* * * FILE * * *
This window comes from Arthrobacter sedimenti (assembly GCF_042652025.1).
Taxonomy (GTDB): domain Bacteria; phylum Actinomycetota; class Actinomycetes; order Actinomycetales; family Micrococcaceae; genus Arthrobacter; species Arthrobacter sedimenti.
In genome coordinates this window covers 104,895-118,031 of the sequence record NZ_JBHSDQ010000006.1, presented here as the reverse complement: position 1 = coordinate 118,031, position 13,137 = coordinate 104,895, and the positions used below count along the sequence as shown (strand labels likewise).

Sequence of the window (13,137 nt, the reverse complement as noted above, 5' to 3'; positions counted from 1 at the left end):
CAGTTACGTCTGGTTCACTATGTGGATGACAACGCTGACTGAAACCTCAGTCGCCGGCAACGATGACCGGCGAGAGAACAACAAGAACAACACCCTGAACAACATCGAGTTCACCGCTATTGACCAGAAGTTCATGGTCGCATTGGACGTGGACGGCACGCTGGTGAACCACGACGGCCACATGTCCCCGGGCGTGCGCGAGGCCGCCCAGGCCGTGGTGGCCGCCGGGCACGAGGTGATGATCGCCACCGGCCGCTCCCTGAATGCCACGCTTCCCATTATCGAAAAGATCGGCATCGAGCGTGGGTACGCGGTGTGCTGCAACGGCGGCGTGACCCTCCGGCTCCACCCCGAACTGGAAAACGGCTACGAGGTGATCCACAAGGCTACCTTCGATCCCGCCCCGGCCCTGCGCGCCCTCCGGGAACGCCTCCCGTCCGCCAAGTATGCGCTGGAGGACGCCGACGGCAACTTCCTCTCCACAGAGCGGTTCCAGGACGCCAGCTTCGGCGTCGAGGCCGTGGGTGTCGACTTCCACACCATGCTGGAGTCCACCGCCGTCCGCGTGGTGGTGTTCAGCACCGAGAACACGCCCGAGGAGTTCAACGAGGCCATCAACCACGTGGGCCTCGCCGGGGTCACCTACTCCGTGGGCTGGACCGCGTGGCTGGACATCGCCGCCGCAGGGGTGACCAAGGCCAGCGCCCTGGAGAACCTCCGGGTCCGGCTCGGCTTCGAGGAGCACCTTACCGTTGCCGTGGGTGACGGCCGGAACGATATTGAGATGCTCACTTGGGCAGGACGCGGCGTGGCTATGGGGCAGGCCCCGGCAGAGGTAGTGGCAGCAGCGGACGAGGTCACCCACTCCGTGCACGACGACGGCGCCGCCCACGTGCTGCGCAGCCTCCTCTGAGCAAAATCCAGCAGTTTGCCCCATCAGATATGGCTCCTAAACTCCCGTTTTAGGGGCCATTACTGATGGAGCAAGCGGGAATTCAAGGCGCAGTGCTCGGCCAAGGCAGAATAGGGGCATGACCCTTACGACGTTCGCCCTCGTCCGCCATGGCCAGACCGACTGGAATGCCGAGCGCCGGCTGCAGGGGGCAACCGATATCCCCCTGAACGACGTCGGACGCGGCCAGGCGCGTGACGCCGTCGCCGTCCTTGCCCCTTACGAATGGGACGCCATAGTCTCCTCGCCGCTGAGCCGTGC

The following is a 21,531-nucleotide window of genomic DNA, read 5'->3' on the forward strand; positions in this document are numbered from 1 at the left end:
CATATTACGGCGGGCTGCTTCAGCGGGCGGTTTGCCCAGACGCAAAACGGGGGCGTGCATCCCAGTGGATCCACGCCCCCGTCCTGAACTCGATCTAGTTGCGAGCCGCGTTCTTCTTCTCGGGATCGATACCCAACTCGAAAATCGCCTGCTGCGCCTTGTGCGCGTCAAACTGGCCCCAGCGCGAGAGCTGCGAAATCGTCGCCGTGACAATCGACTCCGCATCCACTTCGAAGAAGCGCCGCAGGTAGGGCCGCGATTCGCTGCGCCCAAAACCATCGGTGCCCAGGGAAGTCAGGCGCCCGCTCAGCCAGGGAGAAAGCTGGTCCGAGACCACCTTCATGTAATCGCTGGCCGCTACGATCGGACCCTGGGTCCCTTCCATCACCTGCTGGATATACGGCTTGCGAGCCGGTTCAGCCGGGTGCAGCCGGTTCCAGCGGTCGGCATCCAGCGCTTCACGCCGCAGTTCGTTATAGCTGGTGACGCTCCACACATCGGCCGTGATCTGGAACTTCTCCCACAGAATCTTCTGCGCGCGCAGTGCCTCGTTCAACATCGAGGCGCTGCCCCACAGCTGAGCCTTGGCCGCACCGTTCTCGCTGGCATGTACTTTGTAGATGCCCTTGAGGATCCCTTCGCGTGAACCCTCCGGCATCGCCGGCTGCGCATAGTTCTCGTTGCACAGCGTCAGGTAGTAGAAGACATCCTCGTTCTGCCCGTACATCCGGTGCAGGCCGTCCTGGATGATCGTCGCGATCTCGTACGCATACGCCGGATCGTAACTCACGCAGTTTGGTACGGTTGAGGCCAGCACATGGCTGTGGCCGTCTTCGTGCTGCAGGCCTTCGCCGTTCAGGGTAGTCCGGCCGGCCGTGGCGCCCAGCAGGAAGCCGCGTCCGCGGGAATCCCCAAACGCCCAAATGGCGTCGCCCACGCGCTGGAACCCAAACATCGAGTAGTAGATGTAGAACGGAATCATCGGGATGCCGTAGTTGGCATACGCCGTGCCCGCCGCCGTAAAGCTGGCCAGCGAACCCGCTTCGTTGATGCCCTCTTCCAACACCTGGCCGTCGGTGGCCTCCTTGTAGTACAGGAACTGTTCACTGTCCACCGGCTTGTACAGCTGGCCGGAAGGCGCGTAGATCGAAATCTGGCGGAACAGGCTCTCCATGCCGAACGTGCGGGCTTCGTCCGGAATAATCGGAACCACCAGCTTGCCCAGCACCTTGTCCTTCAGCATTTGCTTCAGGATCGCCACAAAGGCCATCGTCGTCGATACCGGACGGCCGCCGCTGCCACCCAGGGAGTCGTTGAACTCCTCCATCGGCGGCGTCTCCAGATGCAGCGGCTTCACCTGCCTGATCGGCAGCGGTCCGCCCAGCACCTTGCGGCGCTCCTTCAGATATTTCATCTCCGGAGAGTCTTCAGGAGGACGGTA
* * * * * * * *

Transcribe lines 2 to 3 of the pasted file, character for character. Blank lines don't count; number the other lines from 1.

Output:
Taxonomy (GTDB): domain Bacteria; phylum Actinomycetota; class Actinomycetes; order Actinomycetales; family Micrococcaceae; genus Arthrobacter; species Arthrobacter sedimenti.
In genome coordinates this window covers 104,895-118,031 of the sequence record NZ_JBHSDQ010000006.1, presented here as the reverse complement: position 1 = coordinate 118,031, position 13,137 = coordinate 104,895, and the positions used below count along the sequence as shown (strand labels likewise).